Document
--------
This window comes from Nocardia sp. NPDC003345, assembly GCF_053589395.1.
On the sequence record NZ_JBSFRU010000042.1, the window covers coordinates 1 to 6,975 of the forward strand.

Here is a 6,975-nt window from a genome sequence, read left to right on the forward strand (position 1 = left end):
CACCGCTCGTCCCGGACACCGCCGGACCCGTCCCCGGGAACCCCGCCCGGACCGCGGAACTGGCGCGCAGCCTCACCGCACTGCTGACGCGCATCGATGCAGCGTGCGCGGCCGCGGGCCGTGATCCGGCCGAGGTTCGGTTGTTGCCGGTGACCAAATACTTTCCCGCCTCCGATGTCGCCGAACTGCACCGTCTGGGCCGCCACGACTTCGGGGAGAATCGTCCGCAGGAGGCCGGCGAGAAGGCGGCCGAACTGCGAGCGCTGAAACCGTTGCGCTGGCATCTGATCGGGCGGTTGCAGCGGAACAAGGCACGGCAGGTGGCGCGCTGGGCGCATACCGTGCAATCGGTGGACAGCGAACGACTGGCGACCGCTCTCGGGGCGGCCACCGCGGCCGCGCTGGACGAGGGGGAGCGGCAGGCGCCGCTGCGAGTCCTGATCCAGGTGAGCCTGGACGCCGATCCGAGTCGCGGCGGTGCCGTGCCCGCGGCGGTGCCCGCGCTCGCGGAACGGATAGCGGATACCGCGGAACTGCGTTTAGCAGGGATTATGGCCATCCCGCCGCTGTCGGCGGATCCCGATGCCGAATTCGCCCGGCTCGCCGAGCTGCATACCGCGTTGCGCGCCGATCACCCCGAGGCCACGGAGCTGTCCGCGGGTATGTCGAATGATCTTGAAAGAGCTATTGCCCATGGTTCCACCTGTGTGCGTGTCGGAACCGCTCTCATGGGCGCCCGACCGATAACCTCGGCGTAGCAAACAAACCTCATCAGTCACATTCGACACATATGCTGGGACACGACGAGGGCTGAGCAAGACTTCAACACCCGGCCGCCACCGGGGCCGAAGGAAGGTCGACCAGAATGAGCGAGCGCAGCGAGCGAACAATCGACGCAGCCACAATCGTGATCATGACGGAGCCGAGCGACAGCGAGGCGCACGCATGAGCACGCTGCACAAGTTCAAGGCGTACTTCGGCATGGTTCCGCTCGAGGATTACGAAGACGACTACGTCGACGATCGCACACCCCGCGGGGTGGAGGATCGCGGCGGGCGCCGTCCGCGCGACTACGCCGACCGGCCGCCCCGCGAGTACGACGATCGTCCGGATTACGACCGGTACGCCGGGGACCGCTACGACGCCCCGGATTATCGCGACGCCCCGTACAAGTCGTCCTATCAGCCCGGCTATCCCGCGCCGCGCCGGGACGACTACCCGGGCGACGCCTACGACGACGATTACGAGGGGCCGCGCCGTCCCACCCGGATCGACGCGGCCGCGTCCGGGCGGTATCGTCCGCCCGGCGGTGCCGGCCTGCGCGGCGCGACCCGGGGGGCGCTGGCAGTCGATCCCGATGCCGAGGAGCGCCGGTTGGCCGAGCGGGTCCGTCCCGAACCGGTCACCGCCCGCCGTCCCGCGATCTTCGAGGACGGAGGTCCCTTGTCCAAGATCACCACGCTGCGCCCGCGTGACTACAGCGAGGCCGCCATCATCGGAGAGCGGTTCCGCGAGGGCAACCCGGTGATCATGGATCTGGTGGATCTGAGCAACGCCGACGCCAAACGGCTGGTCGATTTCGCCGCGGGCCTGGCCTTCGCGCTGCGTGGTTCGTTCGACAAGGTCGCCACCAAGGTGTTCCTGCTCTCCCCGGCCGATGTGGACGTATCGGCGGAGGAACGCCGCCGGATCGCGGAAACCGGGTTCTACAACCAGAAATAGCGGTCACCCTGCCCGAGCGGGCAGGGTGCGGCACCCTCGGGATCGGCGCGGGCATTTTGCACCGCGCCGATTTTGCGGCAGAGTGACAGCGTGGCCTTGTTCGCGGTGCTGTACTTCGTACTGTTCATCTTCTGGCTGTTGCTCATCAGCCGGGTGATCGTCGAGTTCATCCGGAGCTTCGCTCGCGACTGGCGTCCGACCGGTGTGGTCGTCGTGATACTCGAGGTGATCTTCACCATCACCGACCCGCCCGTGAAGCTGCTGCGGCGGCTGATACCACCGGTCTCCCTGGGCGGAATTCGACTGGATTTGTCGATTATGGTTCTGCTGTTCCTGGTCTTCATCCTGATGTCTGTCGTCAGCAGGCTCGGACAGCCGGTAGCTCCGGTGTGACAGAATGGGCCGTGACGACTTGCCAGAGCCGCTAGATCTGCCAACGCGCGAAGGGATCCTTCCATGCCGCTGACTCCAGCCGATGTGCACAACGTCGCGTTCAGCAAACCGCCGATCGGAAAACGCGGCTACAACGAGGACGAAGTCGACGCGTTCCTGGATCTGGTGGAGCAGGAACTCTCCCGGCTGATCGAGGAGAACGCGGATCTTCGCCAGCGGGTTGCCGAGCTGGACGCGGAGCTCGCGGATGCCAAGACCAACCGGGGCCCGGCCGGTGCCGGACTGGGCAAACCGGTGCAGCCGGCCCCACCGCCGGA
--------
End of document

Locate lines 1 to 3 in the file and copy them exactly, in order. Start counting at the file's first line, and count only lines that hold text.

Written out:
This window comes from Nocardia sp. NPDC003345, assembly GCF_053589395.1.
On the sequence record NZ_JBSFRU010000042.1, the window covers coordinates 1 to 6,975 of the forward strand.

Here is a 6,975-nt window from a genome sequence, read left to right on the forward strand (position 1 = left end):